Football coach Billy Napier: Gators to take advantage of pros and cons from first scrimmage
Florida’s first closed spring scrimmage, held Thursday at the indoor practice facility and away from the constant downpour of rain, provided coach Billy Napier his first extended look at his football team in an in-game setting.
Initially, the Gators' defense, led by returning linebacker Ventrell Miller, jumped on Florida’s offense early, with Miller, linebacker Diwun Black and junior defensive tackle Gervon Dexter all blowing up multiple plays during the session, according to a source with knowledge of the scrimmage.
Miller’s talent hasn’t been in question – it’s his availability that was a bit of a surprise.
Ventrell Miller takes part in scrimmage
Due to a conflict with his class schedule, Miller has typically been limited to Saturday sessions, meaning he’d experienced just two of Florida’s seven spring practices after returning to the program from a torn biceps injury he suffered early in the 2021 season.
But Miller was able to participate Thursday, marking his third practice session in defensive coordinator Patrick Toney’s system, and the inside linebacker made sure to remind his fellow teammates of his skill set.
“He did practice today. His schedule worked out this week to get him here on Thursday,” Napier said of Miller. “Inside backer is a room that’s very thin as a result of a few guys being banged up there. Safety room is thin as a result of a few guys being banged up there. We’re lucky. We’re just a couple players away here from not being able to practice the way we want to.”
Leading the first group, Florida redshirt sophomore quarterback Anthony Richardson had a turnover-free performance while avoiding any high-risk decisions, though the scrimmage wasn’t without a fair share of busted plays.
Having been cleared to return March 14 from offseason knee surgery, Richardson’s expected to earn the starting role with the Gators before the season opens Sept. 3 against Utah, though Jack Miller III hasn’t exactly been a pushover in spring camp.
Aside from the duo, which Napier labeled as “pretty good”, Florida has a pair of redshirt freshmen quarterbacks lacking game experience in Jalen Kitna and Carlos Del Rio-Wilson, meaning UF’s head coach continues to emphasize Florida’s need for depth at signal-caller.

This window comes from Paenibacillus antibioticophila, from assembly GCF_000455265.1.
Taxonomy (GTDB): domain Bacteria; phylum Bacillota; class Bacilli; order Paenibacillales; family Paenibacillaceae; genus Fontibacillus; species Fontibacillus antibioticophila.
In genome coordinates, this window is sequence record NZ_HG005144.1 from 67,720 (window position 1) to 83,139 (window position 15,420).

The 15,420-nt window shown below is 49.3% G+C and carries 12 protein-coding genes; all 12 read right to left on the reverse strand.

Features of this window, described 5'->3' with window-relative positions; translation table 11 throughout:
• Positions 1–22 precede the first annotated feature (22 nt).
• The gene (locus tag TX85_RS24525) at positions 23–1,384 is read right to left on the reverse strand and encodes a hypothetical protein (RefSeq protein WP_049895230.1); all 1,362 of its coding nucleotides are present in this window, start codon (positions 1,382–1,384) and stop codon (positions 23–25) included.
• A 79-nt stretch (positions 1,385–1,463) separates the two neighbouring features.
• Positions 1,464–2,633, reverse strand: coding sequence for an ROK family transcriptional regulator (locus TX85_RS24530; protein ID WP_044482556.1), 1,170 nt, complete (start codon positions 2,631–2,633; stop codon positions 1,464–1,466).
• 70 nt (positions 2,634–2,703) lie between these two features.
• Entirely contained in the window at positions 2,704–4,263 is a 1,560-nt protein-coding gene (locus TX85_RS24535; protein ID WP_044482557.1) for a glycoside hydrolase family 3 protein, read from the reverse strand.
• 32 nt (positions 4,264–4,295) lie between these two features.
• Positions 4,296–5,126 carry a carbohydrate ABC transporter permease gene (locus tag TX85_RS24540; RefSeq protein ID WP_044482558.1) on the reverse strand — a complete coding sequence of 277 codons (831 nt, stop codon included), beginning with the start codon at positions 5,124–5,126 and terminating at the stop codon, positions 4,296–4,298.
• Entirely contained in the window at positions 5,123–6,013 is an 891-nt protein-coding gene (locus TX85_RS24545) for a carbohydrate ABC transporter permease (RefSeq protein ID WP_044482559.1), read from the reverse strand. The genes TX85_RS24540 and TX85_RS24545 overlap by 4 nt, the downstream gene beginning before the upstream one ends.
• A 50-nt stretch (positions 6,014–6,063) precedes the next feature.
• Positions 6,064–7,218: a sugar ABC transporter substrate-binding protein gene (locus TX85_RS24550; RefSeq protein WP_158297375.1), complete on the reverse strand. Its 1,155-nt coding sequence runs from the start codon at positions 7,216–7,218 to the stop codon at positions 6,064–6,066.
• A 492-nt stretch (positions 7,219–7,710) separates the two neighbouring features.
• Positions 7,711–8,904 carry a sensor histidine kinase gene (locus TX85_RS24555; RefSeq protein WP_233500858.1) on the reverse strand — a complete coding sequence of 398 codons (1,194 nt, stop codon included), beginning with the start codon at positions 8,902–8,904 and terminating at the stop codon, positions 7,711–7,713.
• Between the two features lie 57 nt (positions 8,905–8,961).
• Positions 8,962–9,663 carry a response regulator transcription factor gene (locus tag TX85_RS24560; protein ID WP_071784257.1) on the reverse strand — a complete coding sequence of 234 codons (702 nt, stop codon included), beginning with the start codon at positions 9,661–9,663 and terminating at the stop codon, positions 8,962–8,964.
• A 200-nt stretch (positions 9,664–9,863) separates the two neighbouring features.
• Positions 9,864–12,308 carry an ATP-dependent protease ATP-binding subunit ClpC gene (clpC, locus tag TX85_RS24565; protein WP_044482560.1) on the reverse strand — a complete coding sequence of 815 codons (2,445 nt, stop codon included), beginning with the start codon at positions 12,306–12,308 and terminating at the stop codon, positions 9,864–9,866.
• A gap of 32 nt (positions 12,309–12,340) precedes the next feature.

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“We've got some guys that can play winning football. I'm confident in that. I'm excited about the group of guys that we get to coach,” Napier said. “I think that's as simple as I can say it. We don't have any issue there. We need to develop depth in the room. But I think the top half of that group is pretty good."
They may not have made many costly mistakes, but the quarterback room showed plenty of room for improvement.
It put a damper on an otherwise satisfactory showing.
“I think there’s going to be some situational things that we could have done better. I think that was probably my overall, probably the one negative. I think there were a couple of critical situational errors,” Napier said. “But I think that’s part of it, because everything we’ve been doing has been compartmentalized, and the situation is defined. I think when you get to a scrimmage, all the variables are changing, the ball’s moving, you have to change gears mentally. But outside of that, I thought we did a lot good.”
Offensive line taking steps
As for who will protect whichever quarterback earns the starting nod, the Gators continue to stress that the offensive line’s improvement is a gradual process. By way of Louisiana, Florida added offensive lineman O’Cyrus Torrence, as well as running back Montrell Johnson, as transfers, and both players displayed their familiarity with both Napier’s system and the instructional aspect when it came to Thursday’s scrimmage.
In addition to Torrence, Jacksonville native Kingsley Eguakun was another player whose performance Thursday has garnered acclaim inside the Florida program, according to a source.
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Aside from the pair, the Gators are high on multiple offensive linemen, including Richie Leonard and Josh Braun, but Napier’s call for depth didn’t exclude the team’s protection.
“I think the offensive line is a reflection of the entire team. I mean, we have a pretty good first group we can put out there, and if you really evaluated the team relative to experience, this is a very inexperienced team,” Napier said. “After the first team if you look at the experience, the number of plays that a lot of these guys have played, they haven't played any. So we have a lot of work to do to develop that second and third group."
Napier is clear: it’s less about individual accolades and more about the collective. Now past the midway point of spring practice, Florida must turn its attention to across the board improvement. The scrimmage should provide plenty of teaching opportunities over the final two weeks of camp.
“What we’re focused on right now — we have a lot of good individual players, we’re trying to build a football team,” Napier said. “A lot of film to teach and learn from and ultimately that’s the best thing about a scrimmage. We’re certainly going to take advantage of it.”